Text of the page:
Because federal law prohibits banks and credit unions from taking marijuana money, the overwhelming majority of dispensaries operate only with cash. CCT has a massive advantage over other pot-related ventures, though. As an ancillary business, it's found banks and merchant-service providers to work with and accepts credit card payments.
All aboard the cannabis tour bus
Yahoo Finance joined a 30-person tour with a wide range of attendees, hailing from all over the U.S. and representing different ethnic and age groups.
The youngest participants were three Hispanic 23-year-olds from Chicago. The oldest was a Caucasian grandmother from New York City, whose nephew took her on this trip to commemorate her 69th birthday.
Sherri Doll, a 50-year-old visiting from Dallas, Texas, came to Denver with her best friend to see the city from a weed-friendly perspective.
"We are on a bus in Denver, Colorado, being chauffeured to smoke pot. That's unbelievable. Younger, in my early teens, we wanted to smoke weed and were too afraid because every time you turned around, the police was pulling you over," she said in disbelief.
She said she would definitely return with her adult kids: "I would come back. I would want them to experience the good, the bad and the ugly."
Members have to be at least 21 to get on the bus, but Eymer says he has made a few exceptions for those who are over 18 if they have a medical marijuana card.
The tour itself costs $99, and it makes three stops. The first stop is Medicine Man, aka the Walmart of Weed (appropriately so, given it's the largest dispensary in Colorado). Tourists there learn how to grow marijuana indoors, and they are shown the nutrients needed to produce a healthy plant. Next, they stop at a dispensary called River Rock. Finally, they stop at Glasscraft and see a glassblower make a pipe.
A tour guide accompanies the crowd, and his primary role is to pass around a bong and keep guests happy and hydrated (especially given Colorado's mile high altitude).
The tour begins at noon and ends, fittingly, at 4:20 pm.
Entrepreneur … and a family man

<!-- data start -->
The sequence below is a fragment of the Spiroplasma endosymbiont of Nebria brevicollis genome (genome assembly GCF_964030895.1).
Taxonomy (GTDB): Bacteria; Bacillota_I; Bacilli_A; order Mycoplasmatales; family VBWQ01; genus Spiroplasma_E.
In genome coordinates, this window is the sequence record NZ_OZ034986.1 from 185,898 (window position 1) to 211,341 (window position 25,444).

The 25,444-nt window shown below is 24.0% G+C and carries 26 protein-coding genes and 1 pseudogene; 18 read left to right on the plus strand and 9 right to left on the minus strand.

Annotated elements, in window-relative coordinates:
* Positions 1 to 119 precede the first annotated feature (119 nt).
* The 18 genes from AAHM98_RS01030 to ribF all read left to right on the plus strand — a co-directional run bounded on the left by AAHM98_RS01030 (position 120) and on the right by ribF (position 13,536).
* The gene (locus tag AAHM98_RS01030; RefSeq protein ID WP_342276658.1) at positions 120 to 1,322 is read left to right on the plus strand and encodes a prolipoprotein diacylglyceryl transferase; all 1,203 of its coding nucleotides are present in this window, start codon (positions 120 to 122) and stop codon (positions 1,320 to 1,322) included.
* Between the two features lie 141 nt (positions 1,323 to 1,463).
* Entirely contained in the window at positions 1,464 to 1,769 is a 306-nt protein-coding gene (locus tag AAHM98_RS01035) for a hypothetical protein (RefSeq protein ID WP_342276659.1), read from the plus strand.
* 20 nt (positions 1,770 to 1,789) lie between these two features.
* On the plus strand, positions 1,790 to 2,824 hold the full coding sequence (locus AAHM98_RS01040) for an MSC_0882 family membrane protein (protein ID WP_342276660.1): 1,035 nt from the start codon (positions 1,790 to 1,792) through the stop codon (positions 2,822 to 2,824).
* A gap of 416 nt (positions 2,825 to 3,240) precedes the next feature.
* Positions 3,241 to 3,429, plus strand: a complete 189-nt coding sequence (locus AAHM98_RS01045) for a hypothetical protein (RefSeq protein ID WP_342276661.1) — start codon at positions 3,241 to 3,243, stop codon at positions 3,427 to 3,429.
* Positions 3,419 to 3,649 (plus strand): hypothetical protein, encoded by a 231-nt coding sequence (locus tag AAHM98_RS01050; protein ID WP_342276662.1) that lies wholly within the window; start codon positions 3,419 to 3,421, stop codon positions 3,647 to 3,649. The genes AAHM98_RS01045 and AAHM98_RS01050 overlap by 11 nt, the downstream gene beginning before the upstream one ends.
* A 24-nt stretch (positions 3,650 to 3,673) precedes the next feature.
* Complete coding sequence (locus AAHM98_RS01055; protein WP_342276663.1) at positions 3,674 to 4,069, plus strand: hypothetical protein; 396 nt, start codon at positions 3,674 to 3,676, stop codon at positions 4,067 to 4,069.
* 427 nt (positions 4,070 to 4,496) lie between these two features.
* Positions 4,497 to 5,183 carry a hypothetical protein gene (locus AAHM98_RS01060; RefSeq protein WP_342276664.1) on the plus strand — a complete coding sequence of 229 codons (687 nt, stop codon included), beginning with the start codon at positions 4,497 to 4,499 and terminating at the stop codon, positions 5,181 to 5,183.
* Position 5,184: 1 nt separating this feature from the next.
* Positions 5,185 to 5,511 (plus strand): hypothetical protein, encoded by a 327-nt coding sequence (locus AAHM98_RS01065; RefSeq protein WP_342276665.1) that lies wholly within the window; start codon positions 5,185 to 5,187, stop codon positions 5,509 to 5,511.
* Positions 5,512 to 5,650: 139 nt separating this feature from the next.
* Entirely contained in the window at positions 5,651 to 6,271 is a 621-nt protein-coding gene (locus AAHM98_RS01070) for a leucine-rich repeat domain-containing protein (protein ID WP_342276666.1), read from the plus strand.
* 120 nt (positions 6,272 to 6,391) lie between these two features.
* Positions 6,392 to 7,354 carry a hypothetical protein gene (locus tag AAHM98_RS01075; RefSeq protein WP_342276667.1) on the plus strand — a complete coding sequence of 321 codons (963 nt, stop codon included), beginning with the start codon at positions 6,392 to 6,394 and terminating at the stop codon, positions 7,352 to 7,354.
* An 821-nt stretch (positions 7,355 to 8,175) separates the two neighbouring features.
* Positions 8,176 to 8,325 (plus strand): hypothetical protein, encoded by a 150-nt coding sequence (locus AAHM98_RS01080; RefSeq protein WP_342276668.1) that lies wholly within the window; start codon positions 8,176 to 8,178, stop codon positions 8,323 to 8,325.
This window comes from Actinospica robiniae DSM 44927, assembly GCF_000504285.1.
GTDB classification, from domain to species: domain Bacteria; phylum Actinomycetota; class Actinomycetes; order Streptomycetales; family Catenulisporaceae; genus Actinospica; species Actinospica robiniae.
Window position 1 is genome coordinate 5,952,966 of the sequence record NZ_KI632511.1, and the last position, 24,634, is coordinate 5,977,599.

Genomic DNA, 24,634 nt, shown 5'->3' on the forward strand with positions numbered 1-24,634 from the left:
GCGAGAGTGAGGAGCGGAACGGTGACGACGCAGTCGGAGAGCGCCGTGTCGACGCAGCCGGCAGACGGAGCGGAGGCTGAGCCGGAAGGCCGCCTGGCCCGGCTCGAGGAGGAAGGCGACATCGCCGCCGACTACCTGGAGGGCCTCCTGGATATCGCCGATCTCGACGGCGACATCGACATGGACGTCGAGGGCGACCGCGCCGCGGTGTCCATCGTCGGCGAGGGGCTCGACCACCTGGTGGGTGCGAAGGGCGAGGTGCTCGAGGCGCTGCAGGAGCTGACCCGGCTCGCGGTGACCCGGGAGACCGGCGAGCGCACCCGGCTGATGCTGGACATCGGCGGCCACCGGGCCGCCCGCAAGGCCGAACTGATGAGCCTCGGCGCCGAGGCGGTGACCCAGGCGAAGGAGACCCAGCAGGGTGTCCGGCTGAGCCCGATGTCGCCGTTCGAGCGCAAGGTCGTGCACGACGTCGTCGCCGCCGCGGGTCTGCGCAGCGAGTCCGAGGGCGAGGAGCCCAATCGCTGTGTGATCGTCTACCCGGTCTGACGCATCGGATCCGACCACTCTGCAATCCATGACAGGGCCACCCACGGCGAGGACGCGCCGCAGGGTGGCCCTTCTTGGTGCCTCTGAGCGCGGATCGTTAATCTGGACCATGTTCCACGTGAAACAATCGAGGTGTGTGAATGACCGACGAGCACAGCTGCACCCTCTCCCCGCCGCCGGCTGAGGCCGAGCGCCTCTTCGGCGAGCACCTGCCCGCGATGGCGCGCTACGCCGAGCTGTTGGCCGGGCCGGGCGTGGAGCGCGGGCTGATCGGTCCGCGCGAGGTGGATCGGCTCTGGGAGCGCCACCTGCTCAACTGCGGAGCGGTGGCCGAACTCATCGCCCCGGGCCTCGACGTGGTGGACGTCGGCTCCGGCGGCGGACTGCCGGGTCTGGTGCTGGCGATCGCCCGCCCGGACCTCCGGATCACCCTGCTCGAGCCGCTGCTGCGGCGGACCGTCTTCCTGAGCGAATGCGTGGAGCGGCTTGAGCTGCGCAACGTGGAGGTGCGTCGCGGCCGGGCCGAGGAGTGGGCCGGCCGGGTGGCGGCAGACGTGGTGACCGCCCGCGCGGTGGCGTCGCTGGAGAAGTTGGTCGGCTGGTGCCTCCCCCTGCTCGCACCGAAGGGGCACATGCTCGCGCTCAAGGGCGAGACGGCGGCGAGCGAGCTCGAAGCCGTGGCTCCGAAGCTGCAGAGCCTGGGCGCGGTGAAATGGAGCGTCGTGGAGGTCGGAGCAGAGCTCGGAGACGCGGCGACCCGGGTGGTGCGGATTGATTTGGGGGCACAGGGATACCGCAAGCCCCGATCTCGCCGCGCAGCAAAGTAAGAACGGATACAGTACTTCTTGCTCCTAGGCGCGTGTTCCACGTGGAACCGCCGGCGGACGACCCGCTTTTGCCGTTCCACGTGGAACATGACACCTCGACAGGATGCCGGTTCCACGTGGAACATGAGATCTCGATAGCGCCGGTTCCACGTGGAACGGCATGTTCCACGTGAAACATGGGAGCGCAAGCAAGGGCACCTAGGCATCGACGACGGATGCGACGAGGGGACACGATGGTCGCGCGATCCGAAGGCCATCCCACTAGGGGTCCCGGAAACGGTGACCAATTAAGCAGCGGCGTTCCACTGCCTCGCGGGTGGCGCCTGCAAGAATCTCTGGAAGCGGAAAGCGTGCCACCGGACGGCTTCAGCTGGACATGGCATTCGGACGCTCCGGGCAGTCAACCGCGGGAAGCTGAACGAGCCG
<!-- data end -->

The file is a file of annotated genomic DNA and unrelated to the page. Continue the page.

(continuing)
Now, with 30 employees, CCT has evolved to offer much more than its namesake tours.
Eymer and his business partner Heidi Keyes, a visual artist, offer Puff Pass and Paint, a cannabis-friendly painting class, and an edible-making demo called Cooking with Cannabis, taught by a Culinary Institute of the Arts-trained chef who teaches people how to infuse coconut oil with cannabinoids. Eymer and Keyes are planning to expand to California, Nevada, Massachusetts and Washington, D.C., starting in January 2018.
As his business enjoys continued success, Eymer hopes to chip away at the stigma surrounding cannabis and its users.
"I want to show that [my customers] are just normal people. This is just a plant they enjoy consuming. And when non-cannabis users can realize that - by seeing them and by them not being hidden - then perhaps once the stigma is completely dropped, we'll see the laws dropped, too. And hopefully, 10 years from now, a company like mine won't even be necessary."
As CCT continues to grow, Eymer has found it increasingly difficult to operate the business out of his home, especially as the single father of a 5-year-old daughter. Despite his current entrepreneurial success, he says that "being her father is the most important thing in my life … far beyond my business."
For now, he's been able to avoid talking to her about marijuana entirely. But he anticipates the conversation will change imminently.
"I haven't had any [conversations] yet. I haven't needed to have any yet. When your child is that young, they're still in a bit of a bubble. She'll leave that bubble in the next few years."
So what does his daughter think he does for a living?
"I'm a travel agent," he said. "She just thinks of cannabis as a plant."